Magic Item Tech, testing – part 2.

Hi everyone!

It’s been a while since my last post. Lately I had to focus on a lot of things (KREEP, Steam, paperwork, framework development, day-job, health issues, new cat 🙂 !!!), and I wound up not being able to actually focus on any of it…
Now I’m trying to catch my breath, doing the best I can to organize my time better, and I’m going to restore the habit of telling the story of my progress in game-development land (getting back to posting every week or two). Starting it, by delivering a long ago promised follow-up for the game software testing topic 😉 !

In the last post I summarized the design goals of the (halfway-)developed framework. The main purpose was to create an automatic testing system which provides a trivial way to create and extend high level (integration/functional) test cases for my game projects. Since then, I finalized most of the features and inner workings, and made a regression set for KREEP with a pretty decent code and functionality coverage.

The testing system and work-flow is based on “capture and replay”. This means, that for creating a test case you actually play the game, trying out various facets of the program, and the engine captures events (e.g.: input events, key and game-pad presses, etc…) while doing so. These events are than saved to a file, and the engine itself can run in “replay” mode, to replay these events later on. This alone would not allow things to be validated in an automatic fashion, but a special event type serves the role of replay based checks. These “Check” events implement the same interface as other common events, so replaying them can be done right before a given “Update” call, and they define specific assertions for game objects in the running game. Since components have a string identifier tag, a check can search for given entities (like the player, or a map element, or any enemy monster etc…), and with a little reflection magic, assert on any of the properties of these components. Filling the replay files with these checks to be done before given “Update” calls creates the actual validating automatic test cases.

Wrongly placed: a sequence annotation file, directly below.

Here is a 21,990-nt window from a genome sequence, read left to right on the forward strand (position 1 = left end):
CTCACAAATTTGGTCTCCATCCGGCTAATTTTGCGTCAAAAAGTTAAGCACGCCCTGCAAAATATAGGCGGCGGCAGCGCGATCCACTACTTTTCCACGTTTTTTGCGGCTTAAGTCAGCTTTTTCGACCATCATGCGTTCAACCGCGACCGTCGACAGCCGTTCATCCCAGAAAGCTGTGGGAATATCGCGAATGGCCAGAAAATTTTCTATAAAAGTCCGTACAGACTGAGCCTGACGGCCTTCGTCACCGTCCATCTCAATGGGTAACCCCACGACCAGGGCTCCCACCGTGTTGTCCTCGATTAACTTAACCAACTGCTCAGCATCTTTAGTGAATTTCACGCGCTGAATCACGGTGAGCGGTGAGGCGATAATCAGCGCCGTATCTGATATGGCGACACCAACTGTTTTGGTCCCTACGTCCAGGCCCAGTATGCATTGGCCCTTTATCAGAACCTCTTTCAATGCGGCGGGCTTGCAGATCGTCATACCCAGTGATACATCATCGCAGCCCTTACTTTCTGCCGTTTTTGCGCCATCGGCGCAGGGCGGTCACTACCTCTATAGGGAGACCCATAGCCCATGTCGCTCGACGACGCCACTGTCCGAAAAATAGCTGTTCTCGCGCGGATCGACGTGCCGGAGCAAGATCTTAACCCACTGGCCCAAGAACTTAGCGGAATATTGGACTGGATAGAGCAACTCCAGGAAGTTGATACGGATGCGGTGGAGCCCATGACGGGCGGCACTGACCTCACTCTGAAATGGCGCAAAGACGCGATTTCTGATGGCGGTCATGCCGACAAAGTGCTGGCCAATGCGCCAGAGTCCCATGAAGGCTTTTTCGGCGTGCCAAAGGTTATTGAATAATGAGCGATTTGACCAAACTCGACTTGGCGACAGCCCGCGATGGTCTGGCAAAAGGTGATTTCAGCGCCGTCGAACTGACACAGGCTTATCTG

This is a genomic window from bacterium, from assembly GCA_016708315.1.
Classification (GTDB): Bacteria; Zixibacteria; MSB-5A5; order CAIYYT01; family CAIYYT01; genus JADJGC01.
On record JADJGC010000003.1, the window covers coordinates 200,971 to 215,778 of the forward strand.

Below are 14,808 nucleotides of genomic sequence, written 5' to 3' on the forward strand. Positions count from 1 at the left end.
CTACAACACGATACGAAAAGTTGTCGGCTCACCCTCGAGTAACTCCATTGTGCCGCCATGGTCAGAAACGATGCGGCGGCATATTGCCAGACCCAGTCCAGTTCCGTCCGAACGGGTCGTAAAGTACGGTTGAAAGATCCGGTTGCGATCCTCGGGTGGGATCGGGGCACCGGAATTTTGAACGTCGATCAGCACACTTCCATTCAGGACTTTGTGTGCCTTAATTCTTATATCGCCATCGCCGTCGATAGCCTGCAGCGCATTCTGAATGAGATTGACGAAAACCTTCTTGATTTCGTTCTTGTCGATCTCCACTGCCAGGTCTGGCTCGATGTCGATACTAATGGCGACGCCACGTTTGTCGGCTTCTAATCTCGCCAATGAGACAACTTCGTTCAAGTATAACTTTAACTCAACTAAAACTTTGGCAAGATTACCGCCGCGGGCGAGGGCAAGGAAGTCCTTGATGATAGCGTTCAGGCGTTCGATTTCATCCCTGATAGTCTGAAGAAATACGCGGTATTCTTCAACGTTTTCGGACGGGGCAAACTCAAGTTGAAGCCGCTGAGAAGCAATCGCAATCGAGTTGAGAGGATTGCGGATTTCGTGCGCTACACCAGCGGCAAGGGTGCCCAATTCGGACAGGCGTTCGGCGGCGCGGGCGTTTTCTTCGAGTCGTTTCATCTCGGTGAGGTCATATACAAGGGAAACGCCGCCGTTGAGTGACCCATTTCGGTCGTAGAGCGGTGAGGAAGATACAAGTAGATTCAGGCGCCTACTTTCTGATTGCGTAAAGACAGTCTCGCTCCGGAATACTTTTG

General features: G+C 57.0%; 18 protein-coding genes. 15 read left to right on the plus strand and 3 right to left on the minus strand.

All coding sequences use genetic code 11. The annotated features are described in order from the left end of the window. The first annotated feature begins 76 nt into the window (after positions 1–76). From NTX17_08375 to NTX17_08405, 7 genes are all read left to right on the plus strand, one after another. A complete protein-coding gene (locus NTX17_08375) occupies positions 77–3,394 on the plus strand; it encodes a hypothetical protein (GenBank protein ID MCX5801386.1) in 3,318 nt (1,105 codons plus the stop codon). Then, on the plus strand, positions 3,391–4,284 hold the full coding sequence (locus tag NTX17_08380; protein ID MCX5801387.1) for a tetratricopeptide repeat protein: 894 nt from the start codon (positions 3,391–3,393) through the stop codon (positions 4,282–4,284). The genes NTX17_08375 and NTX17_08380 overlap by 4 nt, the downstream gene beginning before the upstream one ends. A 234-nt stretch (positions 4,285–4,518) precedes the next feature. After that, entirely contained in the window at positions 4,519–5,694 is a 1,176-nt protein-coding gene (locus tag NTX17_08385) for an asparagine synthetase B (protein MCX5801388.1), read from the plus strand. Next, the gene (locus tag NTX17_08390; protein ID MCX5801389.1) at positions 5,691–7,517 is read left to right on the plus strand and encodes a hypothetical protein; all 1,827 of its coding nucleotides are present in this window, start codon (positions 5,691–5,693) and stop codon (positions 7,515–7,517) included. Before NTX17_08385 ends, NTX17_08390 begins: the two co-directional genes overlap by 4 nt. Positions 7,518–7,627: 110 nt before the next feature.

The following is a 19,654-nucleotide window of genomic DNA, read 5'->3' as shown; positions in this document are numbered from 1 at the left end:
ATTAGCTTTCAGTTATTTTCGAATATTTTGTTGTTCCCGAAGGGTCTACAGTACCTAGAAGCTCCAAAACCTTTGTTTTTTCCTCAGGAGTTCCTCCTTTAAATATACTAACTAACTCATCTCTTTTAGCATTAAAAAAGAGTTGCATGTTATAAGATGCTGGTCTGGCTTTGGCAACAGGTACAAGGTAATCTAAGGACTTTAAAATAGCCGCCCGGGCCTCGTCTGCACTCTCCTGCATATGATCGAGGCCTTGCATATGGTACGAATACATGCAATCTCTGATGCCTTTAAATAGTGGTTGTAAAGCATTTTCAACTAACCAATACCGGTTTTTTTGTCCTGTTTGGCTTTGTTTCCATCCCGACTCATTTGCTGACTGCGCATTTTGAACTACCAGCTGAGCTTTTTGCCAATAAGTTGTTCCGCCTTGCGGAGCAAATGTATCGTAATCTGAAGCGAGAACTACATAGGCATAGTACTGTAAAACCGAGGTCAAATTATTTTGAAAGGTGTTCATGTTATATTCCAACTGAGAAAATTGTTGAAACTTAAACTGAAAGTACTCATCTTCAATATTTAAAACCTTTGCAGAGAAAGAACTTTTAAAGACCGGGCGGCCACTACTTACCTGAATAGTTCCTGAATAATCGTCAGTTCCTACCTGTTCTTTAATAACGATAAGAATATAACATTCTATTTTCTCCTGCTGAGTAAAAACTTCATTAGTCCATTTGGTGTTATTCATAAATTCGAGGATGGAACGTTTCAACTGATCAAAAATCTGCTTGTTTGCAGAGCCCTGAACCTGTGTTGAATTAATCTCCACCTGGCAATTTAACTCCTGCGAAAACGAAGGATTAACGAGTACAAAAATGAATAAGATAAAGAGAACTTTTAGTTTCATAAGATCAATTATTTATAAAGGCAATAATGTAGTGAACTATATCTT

Here is the class diagram (simplified) showing the architecture. It’s clearly visible, that the record & replay systems and their building blocks are mirrored (as their functionality/goal) and it is easy to extend both systems with introducing new leaf implementations (recorders and events):

I’m already experimenting with other “Check” event types. Screen-shot compare check compares the state of the back buffer to a given reference image. This approach has both great advantages (e.g.: sanity checks for rendering/graphics code + validates huge amount of the functionality leading to a given state of the game) and disadvantages too, since it is quite unstable (changing a sprite or a model a little can cause the comparison to fail, but smart comparison algorithms, like histogram or color-channel-distance based comparisons can help) + they are not really helpful until the game is (or at least larger parts of it are) in a quasi finished state. This is why I haven’t based the validation aspect around this approach, and why it is still not a fully flashed out part of the test framework. Game-object hash value checks will be a somewhat similar beast. They are just like the standard property checks, but instead of asserting on scalar values/properties, the hash-code of a game-object (Object.GetHashCode) is recorded and checked when replaying. This is also quite fragile, because adding a new component or a new property to a game-object could break a test, so it is a type of check which is more useful when larger parts of the code approaches the finished status, but it can validate a huge part of the game state too! At least it is not hard to update broken but not actually failing tests with new hash values and screen-shots…